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Yes, I am writing a post about my time with Boodles, but in the meantime here’s the third installment of our Random Movie Review Project. For more details on how it works, what the Random Quote Whore Quote means, etc. Click here.

Horatio’s Drive: America’s First Road Trip

Director:
Ken Burns

Writer:
Dayton Duncan

Cast:
Keith DavidNarrator (voice)
Tom HanksHoratio Nelson Jackson (voice)
Adam ArkinOther Voices (voice)
Tom BodettOther Voices (voice)
Philip BoscoOther Voices (voice)
Kevin ConwayOther Voices (voice)
Amy MadiganOther Voices (voice)

Country:
USA

Language:
English

Release Date:
6 October 2003 (USA)

Ratings:
IMDB: 8.2/10
Netflix: 3.9/5

I am so loving this project! I had never heard of this Ken Burns documentary before Movie Roulette gave it to me. This movie was originally broadcast on PBS in 2003 on the 100th anniversary of the events it depicted.

In 1903, a Vermont doctor named Horatio Nelson Jackson was visiting the University Club in San Francisco when he overheard some of the club members saying that this newfangled automobile was nothing but a passing fancy and would never truly be a practical means of transportation. Jackson disagreed and a quest was born. Jackson accepted a bet for $50 ($1,183.35 in 2008 dollars) that he could drive a horseless carriage across the country from San Francisco to New York City in 90 days. This in spite of the fact that he did not own a car, didn’t have a lot of experience driving them, and two previous attempts by other men had failed.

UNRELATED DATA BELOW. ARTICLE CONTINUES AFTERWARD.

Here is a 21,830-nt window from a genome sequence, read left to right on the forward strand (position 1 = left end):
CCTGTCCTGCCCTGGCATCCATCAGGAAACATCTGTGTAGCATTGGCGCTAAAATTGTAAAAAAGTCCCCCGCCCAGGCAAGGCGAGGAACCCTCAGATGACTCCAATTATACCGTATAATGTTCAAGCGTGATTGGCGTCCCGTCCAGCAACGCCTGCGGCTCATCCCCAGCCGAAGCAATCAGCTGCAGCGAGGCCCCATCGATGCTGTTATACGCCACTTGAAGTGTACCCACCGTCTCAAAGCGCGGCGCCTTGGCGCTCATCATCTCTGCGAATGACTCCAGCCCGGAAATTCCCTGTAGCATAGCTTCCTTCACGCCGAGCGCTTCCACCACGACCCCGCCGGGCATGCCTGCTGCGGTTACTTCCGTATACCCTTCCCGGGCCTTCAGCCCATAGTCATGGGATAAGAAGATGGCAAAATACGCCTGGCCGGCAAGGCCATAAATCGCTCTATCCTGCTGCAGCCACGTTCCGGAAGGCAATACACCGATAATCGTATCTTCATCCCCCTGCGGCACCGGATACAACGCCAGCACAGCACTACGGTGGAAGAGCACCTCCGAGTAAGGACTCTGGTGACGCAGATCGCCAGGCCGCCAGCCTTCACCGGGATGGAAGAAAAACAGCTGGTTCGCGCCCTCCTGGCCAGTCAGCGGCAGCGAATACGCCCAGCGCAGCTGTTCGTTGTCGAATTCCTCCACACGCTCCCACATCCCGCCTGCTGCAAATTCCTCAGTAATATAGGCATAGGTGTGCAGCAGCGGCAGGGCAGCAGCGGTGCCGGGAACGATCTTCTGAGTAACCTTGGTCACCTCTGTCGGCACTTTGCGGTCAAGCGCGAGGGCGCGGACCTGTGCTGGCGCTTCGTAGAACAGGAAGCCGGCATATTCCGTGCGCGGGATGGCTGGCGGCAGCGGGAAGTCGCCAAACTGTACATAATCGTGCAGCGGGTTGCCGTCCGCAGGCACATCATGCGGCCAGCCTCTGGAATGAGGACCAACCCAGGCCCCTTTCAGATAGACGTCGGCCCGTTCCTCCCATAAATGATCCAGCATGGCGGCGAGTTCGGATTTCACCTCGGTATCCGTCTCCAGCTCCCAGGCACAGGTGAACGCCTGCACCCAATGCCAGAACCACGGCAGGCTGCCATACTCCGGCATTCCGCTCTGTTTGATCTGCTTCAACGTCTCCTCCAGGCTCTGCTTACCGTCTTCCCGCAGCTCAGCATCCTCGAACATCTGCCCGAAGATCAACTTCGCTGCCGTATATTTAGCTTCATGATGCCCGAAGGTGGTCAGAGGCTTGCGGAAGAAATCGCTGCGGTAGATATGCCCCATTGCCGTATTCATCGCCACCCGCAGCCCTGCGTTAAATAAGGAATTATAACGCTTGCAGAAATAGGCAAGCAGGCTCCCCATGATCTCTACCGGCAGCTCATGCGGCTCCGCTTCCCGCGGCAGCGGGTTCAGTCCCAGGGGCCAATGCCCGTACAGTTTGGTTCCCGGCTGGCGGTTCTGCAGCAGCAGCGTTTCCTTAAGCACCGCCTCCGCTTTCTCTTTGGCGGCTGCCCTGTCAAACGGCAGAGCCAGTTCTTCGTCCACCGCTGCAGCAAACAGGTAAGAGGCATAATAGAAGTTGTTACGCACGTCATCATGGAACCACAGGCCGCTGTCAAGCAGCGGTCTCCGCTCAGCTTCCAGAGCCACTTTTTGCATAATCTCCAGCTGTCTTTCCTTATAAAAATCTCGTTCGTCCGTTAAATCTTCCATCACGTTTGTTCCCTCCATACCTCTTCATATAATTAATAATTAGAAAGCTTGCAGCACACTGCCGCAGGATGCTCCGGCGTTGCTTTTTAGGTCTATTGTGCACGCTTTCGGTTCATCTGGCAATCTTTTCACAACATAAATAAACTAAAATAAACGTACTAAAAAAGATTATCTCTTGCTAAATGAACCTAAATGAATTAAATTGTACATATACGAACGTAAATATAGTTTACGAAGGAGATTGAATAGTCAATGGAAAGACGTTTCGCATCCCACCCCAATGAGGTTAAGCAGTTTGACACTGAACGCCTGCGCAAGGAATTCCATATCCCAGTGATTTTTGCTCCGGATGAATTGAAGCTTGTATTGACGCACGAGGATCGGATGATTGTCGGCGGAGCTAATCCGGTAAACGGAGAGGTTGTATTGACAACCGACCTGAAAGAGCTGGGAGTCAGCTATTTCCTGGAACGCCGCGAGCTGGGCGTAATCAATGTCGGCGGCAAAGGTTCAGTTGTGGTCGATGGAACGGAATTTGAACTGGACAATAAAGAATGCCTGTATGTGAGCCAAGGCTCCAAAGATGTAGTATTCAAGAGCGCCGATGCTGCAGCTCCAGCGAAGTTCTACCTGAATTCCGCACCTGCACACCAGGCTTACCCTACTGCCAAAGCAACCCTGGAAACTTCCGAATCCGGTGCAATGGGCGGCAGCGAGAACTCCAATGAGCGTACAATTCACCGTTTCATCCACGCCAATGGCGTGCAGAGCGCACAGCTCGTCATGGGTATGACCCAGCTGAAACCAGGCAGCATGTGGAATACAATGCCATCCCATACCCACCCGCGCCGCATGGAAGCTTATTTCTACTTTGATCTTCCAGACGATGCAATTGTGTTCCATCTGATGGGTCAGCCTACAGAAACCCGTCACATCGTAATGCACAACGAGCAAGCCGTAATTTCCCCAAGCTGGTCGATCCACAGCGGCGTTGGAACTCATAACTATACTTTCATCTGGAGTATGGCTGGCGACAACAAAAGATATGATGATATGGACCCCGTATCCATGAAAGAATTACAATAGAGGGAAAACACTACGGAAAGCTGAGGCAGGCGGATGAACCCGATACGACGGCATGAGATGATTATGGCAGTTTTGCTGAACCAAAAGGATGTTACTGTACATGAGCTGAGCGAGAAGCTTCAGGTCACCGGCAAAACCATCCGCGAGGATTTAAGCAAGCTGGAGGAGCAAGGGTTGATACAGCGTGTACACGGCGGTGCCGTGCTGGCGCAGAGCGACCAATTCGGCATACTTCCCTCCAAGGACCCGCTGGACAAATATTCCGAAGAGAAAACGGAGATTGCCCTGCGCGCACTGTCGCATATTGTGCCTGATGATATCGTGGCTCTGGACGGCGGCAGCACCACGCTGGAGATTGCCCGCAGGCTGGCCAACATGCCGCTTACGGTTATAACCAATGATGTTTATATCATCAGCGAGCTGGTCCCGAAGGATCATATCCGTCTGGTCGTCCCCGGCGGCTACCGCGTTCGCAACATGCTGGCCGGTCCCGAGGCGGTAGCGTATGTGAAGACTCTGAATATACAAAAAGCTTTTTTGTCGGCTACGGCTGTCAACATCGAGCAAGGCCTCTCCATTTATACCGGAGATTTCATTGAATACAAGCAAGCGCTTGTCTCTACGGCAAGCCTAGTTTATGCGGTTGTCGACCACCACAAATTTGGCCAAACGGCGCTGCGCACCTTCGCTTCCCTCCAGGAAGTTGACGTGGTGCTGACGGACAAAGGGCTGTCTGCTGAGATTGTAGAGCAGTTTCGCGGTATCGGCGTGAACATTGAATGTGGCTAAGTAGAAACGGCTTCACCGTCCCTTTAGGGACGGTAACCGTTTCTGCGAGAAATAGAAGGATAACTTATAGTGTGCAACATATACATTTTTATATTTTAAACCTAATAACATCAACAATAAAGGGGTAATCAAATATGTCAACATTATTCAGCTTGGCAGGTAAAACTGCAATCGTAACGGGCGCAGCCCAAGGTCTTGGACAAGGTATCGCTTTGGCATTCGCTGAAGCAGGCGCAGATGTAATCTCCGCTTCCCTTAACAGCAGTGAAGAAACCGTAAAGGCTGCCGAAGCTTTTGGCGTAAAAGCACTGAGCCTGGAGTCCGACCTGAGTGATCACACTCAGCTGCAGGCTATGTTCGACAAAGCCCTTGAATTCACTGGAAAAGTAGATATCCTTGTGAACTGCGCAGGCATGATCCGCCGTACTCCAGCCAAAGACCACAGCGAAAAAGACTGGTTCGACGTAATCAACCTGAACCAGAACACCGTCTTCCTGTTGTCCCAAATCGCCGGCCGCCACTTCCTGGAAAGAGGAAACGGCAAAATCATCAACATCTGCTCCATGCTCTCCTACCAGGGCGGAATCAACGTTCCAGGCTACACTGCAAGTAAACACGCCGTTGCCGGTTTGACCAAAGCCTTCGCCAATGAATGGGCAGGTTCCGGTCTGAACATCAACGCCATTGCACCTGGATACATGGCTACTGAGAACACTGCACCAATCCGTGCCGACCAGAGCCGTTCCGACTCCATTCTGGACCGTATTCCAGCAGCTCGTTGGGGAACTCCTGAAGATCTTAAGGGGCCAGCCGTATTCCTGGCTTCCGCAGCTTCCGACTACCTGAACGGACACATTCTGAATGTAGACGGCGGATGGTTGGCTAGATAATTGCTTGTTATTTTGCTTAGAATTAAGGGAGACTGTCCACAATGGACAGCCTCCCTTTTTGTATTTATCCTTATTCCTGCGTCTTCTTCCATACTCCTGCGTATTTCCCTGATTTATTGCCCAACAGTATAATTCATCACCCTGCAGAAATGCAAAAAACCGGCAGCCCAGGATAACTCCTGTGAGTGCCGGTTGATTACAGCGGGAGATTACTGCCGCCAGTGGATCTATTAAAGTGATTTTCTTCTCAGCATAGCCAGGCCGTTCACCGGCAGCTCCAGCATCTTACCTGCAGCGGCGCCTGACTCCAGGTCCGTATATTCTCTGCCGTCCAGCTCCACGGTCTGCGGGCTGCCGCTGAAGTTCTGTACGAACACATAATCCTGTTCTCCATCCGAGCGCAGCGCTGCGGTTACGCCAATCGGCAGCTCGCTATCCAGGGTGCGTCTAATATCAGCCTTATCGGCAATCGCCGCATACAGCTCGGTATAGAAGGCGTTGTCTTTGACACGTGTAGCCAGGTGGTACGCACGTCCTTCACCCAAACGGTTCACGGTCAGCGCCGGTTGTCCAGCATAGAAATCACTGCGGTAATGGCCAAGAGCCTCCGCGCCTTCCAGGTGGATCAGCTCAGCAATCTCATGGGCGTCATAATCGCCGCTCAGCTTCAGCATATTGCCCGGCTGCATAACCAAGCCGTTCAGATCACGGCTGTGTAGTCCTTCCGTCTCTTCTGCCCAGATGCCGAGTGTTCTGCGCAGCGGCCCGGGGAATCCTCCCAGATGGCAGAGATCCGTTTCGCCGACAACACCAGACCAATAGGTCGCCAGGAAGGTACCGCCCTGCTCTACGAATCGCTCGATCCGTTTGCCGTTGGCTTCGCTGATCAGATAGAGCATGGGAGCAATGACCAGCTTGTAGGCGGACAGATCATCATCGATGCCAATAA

He hired a young mechanic and chauffeur, Sewall K. Crocker, bought a used 1903 Winton touring vehicle, rounded up some supplies, and was off five days later. Along the way, Jackson picked up a third team member: A pit bull named Bud.

What I appreciate about Ken Burns is that he doesn’t overdo re-enactments like so many of the docs you see on The History Channel and elsewhere. You can be a total purist and say that re-enactments should never be done – they look cheesy because a doc doesn’t have the budget of a Hollywood historical film – and I might even agree with you, but if it’s a movie you’ve got to put something on the screen. It’s a controversial issue and here are a couple of links from documentarians who have struggled with it:

http://www.common-place.org/vol-01/no-03/stange/index.shtml

http://www.valleyadvocate.com/ article_print.cfm?aid=12025

One of the problems with this one is that it bogs down in the middle due to a constant recitative of car trouble/optimistic letter from Jackson to his wife/solution/repeat. What saves the movie is the fact that shortly after Team Jackson starts out, two other teams also set out to do the same thing. Unlike Jackson, these teams are sponsored by the makers of the automobiles (Packard and Oldsmobile) and the teams were supplied along their routes with parts, gas, etc. via train. Jackson had none of this support. These other teams began to make up time on Jackson, and with their introduction we now have heroes and villains. That helps the movie along.

In case you’re wondering why you don’t see many Wintons on the road these days, I did extensive research: Winton manufactured cars from 1898-1924. By the 1920s The Winton Motor Carriage Company had failed to keep up with sales of other car makers, parts of the company continued to make engines until 1936 when it was sold to GM.

The Misplaced Boy MST3K Movie Scale

Remember that the scale goes from Dr. Forrester (bad) to Joel (good). But this movie is a special case, so I giving it a one of a kind rating. I’m giving it a…

Horatio

Just kidding…I’m giving it a…

Mike

And finally, my Random Quote Whore Quote:

“Horatio’s Drive is a corking, handwritten doper of a movie! Ken Burns is introrse!!!”

If you disagree. If you find Ken Burns to be…um…very much not introrse. Please feel free to leave a comment.

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